- International Medical Device Regulators Forum (IMDRF) - Principles and Practices for Medical Device Cybersecurity: This document provides fundamental concepts and considerations on the general principles and best practices to facilitate international regulatory convergence on medical device cybersecurity. This document has an international approach so terms definitions may not all be used the same way in the US. HTM Professionals should use this document cautiously realizing some terms and definitions within the document may not always align perfectly with US definitions.
Other Cybersecurity Resources: Medical Device Manufacturer Best Practices
HTM professionals should use these documents for awareness of what best practices Medical Device Manufacturers are working towards. This can help HTM professionals better manage their cybersecurity risks.
- AAMI TIR97:2019 - Principles for Medical Deice Security-Postmarket risk management for Device Manufacturers: This technical information report (TIR) provides guidance on methods to perform postmarket security risk management for a medical device in the context of the Safety Risk Management process required by ISO 14971.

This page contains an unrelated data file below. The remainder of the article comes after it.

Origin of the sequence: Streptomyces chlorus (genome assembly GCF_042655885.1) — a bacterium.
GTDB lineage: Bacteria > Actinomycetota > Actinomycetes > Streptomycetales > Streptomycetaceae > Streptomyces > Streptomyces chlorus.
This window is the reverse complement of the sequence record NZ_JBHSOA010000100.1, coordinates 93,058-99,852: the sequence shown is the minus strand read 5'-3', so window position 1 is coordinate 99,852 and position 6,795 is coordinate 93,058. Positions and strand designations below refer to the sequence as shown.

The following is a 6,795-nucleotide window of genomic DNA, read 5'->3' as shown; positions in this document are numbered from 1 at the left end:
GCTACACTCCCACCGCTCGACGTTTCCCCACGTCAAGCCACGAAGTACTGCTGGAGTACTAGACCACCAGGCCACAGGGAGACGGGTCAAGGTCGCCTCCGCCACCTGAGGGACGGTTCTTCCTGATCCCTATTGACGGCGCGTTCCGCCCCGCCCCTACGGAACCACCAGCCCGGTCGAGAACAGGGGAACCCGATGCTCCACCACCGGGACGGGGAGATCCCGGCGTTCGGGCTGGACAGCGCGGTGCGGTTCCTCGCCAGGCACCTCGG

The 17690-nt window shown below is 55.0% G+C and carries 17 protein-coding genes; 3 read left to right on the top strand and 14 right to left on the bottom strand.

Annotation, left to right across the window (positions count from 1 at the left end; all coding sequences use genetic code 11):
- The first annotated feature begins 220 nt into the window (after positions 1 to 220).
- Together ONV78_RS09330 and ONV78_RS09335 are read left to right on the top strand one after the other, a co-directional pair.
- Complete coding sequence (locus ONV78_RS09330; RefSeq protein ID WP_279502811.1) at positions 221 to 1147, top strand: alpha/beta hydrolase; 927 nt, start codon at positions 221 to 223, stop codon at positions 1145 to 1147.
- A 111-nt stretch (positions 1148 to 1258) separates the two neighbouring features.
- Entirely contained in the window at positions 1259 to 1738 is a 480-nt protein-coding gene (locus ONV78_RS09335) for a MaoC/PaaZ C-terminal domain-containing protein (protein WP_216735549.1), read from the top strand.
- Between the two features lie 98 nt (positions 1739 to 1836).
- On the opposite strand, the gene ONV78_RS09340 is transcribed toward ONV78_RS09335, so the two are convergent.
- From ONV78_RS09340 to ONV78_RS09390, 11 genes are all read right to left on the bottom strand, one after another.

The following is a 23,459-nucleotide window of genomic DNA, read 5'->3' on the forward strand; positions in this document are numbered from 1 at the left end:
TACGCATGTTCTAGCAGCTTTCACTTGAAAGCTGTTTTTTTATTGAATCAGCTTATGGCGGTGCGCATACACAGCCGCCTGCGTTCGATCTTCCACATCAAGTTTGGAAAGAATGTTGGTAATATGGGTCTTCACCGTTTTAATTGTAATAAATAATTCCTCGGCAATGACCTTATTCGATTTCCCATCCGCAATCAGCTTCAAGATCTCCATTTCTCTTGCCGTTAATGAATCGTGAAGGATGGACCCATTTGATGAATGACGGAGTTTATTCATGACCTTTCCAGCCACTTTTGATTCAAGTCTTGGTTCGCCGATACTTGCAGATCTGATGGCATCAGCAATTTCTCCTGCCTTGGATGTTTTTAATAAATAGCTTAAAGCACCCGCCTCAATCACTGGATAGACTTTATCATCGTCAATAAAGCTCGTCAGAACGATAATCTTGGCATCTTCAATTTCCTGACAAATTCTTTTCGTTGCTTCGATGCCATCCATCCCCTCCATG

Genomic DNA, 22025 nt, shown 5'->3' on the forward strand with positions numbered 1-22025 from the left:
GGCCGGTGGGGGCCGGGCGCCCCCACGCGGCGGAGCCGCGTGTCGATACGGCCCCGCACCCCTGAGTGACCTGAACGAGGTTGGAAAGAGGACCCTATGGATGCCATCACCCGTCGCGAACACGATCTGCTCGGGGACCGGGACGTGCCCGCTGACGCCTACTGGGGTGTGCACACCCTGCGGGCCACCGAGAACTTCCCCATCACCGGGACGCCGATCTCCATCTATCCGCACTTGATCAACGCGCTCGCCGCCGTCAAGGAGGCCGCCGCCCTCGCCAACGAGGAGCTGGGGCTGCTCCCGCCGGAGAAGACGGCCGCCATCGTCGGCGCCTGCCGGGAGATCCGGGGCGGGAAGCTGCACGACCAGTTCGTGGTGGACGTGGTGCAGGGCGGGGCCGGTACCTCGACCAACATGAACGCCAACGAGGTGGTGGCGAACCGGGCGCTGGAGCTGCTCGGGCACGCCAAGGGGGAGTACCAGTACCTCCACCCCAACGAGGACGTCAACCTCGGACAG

- AAMI TIR57:2016 - Principles for Medical Device Security-Risk Management: This TIR provides guidance on methods to perform information security risk management for a medical device in the context of the Safety Risk Management process required by ISO 14971. The TIR incorporates the expanded view of risk management from IEC 80001-1 by incorporating the same key properties of Safety, Effectiveness, and Data & Systems Security with Annexes that provide process details and illustrative examples.
- FDA Postmarket Management of Cybersecurity in Medical Devices: This document includes issued guidance from the Food and Drug Administration (FDA) to inform industry and FDA staff of the Agency’s recommendations for managing postmarket cybersecurity vulnerabilities for marketed and distributed medical devices. Hospitals should use this resource as a guide to ask medical device manufacturers how they comply with the FDA guidance.
If you need guidance around the cybersecurity of health technology, please contact HTM@aami.org for more information.